Tag Archives: wolf

Great Lakes Wolf Population Delisted changes status in North Dakota

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The recent decision by the U.S. Fish and Wildlife Service to remove the Great Lakes population of gray wolves from federal protection might not seem as important in North Dakota as some of the other states in the Midwest, but it is significant nonetheless.

Stephanie Tucker, North Dakota Game and Fish Department furbearer biologist, said this development is important because it means the Great Lakes population has recovered enough to no longer warrant protection by the Endangered Species Act. “However, the Great Lakes population region delisting only includes the portion of North Dakota east of U.S. Highway 83 and the Missouri River, thus complicating their management status in our state,” Tucker said.

Due to this action, the management of wolves found roaming through the eastern portion of the state will fall back to the State Game and Fish Department under state management guidelines as a protected furbearer. The complicating aspect of the decision is that wolves moving through western North Dakota (west of Highway 83 and the Missouri River) still remain under federal protection because that area falls between the Great Lakes and Rocky Mountain boundaries.

“Although we do get rare sightings in North Dakota, we don’t have a resident wolf population in the state, or enough suitable habitat to support one; therefore, we have no plans to allow a hunting season on wolves at this point,” Tucker said. “The upside is that under state management, we now have the flexibility to deal with any issues that may arise with the occasional transient animals moving through North Dakota.”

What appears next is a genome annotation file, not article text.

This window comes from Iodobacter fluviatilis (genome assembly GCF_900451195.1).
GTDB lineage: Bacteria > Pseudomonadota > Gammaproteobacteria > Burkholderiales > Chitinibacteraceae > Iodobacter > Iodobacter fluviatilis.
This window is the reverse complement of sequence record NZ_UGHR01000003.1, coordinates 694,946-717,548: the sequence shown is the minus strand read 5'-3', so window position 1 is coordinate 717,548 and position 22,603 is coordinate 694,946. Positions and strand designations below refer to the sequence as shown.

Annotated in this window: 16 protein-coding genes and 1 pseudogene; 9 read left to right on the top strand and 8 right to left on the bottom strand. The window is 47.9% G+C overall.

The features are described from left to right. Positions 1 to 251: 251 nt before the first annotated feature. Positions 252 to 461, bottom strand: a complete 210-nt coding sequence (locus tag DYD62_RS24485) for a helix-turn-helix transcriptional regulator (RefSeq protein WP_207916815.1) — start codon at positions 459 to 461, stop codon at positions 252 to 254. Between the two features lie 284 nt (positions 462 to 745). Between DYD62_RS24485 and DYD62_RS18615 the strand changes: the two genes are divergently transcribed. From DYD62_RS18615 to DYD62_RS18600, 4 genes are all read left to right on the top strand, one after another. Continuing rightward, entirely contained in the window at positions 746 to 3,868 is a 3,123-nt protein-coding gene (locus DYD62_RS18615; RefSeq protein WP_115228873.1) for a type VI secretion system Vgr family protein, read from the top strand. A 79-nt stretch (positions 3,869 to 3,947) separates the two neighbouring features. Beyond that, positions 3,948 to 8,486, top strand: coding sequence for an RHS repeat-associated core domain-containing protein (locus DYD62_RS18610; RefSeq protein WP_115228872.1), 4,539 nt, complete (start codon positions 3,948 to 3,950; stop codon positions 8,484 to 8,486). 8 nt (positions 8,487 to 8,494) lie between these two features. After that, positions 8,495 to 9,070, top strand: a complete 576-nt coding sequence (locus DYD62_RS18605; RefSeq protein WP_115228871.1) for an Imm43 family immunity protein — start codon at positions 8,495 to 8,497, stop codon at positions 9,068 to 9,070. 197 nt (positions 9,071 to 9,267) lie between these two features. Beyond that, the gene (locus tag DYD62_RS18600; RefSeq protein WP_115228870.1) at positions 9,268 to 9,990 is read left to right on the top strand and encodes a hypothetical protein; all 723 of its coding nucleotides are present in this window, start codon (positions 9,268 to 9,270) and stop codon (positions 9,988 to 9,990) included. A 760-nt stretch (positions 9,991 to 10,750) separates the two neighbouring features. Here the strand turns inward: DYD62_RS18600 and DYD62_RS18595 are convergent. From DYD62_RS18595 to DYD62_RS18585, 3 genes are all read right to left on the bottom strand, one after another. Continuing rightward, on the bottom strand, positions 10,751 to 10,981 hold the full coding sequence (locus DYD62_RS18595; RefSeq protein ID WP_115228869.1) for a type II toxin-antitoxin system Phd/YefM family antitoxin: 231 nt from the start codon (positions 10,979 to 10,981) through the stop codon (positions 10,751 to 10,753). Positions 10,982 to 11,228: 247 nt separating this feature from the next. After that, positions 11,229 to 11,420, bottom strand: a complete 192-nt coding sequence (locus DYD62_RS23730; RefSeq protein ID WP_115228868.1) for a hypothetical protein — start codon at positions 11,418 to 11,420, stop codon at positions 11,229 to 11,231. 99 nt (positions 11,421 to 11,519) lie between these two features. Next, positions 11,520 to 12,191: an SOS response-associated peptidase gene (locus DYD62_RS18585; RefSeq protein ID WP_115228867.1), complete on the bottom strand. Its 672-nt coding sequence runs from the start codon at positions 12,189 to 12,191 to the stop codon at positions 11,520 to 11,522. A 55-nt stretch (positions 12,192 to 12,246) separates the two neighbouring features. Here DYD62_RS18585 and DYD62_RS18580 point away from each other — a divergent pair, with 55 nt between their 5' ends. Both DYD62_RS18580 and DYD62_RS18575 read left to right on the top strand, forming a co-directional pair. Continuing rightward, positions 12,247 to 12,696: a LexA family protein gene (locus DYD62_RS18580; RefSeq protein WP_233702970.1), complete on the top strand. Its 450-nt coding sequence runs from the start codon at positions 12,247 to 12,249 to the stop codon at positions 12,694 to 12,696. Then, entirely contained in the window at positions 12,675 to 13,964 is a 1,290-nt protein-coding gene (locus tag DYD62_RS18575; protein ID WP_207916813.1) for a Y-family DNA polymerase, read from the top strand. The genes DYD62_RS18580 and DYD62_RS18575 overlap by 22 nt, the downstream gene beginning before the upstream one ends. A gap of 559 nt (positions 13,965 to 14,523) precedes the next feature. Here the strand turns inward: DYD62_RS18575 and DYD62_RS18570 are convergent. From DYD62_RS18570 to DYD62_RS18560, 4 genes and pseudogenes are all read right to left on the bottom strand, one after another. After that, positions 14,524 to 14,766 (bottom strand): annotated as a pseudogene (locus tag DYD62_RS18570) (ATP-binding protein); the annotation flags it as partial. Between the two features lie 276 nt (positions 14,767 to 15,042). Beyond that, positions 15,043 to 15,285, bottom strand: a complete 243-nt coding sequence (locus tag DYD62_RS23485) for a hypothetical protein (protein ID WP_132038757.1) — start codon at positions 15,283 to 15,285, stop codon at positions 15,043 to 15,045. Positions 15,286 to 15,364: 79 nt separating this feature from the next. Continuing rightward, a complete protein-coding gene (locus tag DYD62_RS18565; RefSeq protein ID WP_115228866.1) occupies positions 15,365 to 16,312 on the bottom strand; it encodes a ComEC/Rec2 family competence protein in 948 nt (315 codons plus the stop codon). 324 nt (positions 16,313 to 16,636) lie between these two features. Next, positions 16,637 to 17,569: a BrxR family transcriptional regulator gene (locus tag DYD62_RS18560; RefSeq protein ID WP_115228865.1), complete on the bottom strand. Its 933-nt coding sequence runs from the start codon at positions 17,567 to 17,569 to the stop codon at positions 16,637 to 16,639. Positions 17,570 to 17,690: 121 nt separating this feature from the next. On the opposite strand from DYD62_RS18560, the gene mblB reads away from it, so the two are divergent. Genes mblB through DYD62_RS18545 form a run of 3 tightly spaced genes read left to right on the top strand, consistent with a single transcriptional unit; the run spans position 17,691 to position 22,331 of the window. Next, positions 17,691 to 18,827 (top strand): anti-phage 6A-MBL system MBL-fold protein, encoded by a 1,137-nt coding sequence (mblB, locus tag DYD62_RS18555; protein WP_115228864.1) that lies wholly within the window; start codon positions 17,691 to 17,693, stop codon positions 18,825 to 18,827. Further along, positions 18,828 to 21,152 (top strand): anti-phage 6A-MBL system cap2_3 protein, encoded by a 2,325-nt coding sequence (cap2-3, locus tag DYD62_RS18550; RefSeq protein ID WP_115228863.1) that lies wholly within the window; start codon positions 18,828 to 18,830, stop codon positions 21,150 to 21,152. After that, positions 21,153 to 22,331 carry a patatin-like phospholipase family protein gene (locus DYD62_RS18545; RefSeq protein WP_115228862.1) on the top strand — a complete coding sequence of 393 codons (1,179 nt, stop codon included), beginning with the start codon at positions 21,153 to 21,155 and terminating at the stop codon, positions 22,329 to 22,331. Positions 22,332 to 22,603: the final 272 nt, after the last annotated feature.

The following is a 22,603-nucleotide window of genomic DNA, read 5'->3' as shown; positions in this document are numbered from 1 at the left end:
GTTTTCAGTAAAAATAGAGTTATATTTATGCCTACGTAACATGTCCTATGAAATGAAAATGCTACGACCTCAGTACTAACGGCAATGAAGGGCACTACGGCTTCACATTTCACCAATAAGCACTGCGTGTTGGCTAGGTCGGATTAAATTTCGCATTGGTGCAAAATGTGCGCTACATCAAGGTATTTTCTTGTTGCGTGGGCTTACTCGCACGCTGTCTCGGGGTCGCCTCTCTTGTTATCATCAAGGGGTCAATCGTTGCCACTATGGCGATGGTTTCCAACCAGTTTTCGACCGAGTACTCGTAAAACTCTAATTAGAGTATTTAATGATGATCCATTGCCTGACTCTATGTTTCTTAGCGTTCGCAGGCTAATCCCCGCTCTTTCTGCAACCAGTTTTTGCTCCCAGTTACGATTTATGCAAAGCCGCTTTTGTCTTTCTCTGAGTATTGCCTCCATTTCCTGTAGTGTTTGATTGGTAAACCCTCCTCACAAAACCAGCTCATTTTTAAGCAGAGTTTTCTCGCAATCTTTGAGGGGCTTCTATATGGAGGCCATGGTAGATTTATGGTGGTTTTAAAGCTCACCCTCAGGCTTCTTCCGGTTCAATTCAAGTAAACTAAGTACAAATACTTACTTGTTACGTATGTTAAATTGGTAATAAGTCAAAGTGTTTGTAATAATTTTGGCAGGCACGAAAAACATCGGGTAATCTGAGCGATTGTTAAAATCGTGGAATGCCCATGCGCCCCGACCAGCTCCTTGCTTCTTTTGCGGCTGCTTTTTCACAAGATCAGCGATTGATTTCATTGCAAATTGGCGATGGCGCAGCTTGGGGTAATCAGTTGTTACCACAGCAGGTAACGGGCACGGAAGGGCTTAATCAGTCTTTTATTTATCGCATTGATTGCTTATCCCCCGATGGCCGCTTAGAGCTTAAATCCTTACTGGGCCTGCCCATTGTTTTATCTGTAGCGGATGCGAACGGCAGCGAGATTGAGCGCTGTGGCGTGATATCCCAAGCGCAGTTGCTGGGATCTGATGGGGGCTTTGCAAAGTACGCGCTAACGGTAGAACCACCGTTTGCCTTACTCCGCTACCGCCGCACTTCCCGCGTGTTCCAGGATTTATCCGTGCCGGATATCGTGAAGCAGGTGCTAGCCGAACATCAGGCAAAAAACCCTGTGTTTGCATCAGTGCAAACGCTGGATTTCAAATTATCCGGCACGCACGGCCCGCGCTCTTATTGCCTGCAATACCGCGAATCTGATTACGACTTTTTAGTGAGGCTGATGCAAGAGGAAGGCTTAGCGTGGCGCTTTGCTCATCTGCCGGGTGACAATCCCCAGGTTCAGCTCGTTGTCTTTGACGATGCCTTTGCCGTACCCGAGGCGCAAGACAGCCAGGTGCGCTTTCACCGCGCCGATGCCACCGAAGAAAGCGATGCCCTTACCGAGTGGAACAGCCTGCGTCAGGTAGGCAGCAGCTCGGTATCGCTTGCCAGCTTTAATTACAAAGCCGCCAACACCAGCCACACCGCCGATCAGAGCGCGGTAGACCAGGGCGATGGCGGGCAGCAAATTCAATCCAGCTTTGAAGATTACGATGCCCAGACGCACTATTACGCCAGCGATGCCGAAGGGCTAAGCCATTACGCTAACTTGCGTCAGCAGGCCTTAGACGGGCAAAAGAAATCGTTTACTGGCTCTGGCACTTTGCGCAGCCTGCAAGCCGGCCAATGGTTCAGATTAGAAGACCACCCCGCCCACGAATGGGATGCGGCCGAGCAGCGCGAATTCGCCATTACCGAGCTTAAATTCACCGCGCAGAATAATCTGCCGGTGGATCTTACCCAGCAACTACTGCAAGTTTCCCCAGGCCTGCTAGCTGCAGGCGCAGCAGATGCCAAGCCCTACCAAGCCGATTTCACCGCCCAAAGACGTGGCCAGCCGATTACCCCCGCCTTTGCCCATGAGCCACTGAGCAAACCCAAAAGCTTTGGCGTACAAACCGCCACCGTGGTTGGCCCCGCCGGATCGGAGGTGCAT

State law provides a provision for landowners to protect their property from depredation by a state-managed furbearer. Therefore, landowners in eastern North Dakota could shoot a wolf posing a threat to livestock. However, west of highway 83 and the Missouri River, wolves are still an endangered species under stricter federal protection. Subsequently, landowners in that part of the state must first contact proper federal authorities before taking action on their own.

“Our hope is that in the near future, additional delisting action by the Fish and Wildlife Service will address western North Dakota,” Tucker said. “Then the confusion over split management status in our state will be eliminated.”

DNR releases proposal for wolf harvest season this fall

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The Minnesota Department of Natural Resources (DNR) is proposing an inaugural gray wolf hunting and trapping season this fall that calls for a conservative harvest quota of 400 animals.

Wolf research indicates Minnesota’s wolf population could sustain a higher quota, but DNR officials say they are taking a measured approach to the state’s first season.